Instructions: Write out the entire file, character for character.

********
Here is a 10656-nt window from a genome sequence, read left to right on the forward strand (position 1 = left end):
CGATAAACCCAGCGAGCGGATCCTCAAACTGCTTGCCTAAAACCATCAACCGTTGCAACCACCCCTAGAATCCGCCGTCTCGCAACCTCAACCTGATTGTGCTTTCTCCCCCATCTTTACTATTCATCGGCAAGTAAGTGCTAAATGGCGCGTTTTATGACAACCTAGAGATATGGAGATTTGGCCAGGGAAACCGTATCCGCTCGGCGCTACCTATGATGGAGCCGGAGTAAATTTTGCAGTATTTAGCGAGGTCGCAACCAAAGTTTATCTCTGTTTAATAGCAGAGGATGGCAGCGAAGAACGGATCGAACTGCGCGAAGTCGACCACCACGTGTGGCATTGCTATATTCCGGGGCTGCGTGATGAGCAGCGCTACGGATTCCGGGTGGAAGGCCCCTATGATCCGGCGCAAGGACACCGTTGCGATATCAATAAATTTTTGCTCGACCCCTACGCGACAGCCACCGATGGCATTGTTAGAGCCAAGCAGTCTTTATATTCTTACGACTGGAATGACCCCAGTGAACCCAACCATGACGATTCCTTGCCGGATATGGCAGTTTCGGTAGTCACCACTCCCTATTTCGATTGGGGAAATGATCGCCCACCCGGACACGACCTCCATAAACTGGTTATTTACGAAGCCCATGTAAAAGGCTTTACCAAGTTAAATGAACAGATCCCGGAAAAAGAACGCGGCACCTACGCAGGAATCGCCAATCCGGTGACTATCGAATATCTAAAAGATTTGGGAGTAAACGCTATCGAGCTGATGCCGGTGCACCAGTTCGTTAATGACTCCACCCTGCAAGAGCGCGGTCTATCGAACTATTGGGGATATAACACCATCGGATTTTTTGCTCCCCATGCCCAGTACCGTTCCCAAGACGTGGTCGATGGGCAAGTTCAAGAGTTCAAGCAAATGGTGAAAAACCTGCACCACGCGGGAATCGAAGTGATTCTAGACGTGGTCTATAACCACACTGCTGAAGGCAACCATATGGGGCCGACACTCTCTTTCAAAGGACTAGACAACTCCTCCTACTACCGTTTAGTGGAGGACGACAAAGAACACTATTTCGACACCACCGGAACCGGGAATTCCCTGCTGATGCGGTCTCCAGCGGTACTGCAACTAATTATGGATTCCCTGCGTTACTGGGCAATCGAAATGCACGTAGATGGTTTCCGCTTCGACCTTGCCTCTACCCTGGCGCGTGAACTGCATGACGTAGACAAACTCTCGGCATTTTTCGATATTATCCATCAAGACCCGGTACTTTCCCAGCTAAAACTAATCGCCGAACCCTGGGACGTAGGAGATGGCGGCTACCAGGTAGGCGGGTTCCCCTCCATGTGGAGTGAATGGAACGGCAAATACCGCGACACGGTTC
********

Here is a 10656-nt window from a genome sequence, read left to right on the forward strand (position 1 = left end):
CGATAAACCCAGCGAGCGGATCCTCAAACTGCTTGCCTAAAACCATCAACCGTTGCAACCACCCCTAGAATCCGCCGTCTCGCAACCTCAACCTGATTGTGCTTTCTCCCCCATCTTTACTATTCATCGGCAAGTAAGTGCTAAATGGCGCGTTTTATGACAACCTAGAGATATGGAGATTTGGCCAGGGAAACCGTATCCGCTCGGCGCTACCTATGATGGAGCCGGAGTAAATTTTGCAGTATTTAGCGAGGTCGCAACCAAAGTTTATCTCTGTTTAATAGCAGAGGATGGCAGCGAAGAACGGATCGAACTGCGCGAAGTCGACCACCACGTGTGGCATTGCTATATTCCGGGGCTGCGTGATGAGCAGCGCTACGGATTCCGGGTGGAAGGCCCCTATGATCCGGCGCAAGGACACCGTTGCGATATCAATAAATTTTTGCTCGACCCCTACGCGACAGCCACCGATGGCATTGTTAGAGCCAAGCAGTCTTTATATTCTTACGACTGGAATGACCCCAGTGAACCCAACCATGACGATTCCTTGCCGGATATGGCAGTTTCGGTAGTCACCACTCCCTATTTCGATTGGGGAAATGATCGCCCACCCGGACACGACCTCCATAAACTGGTTATTTACGAAGCCCATGTAAAAGGCTTTACCAAGTTAAATGAACAGATCCCGGAAAAAGAACGCGGCACCTACGCAGGAATCGCCAATCCGGTGACTATCGAATATCTAAAAGATTTGGGAGTAAACGCTATCGAGCTGATGCCGGTGCACCAGTTCGTTAATGACTCCACCCTGCAAGAGCGCGGTCTATCGAACTATTGGGGATATAACACCATCGGATTTTTTGCTCCCCATGCCCAGTACCGTTCCCAAGACGTGGTCGATGGGCAAGTTCAAGAGTTCAAGCAAATGGTGAAAAACCTGCACCACGCGGGAATCGAAGTGATTCTAGACGTGGTCTATAACCACACTGCTGAAGGCAACCATATGGGGCCGACACTCTCTTTCAAAGGACTAGACAACTCCTCCTACTACCGTTTAGTGGAGGACGACAAAGAACACTATTTCGACACCACCGGAACCGGGAATTCCCTGCTGATGCGGTCTCCAGCGGTACTGCAACTAATTATGGATTCCCTGCGTTACTGGGCAATCGAAATGCACGTAGATGGTTTCCGCTTCGACCTTGCCTCTACCCTGGCGCGTGAACTGCATGACGTAGACAAACTCTCGGCATTTTTCGATATTATCCATCAAGACCCGGTACTTTCCCAGCTAAAACTAATCGCCGAACCCTGGGACGTAGGAGATGGCGGCTACCAGGTAGGCGGGTTCCCCTCCATGTGGAGTGAATGGAACGGCAAATACCGCGACACGGTTC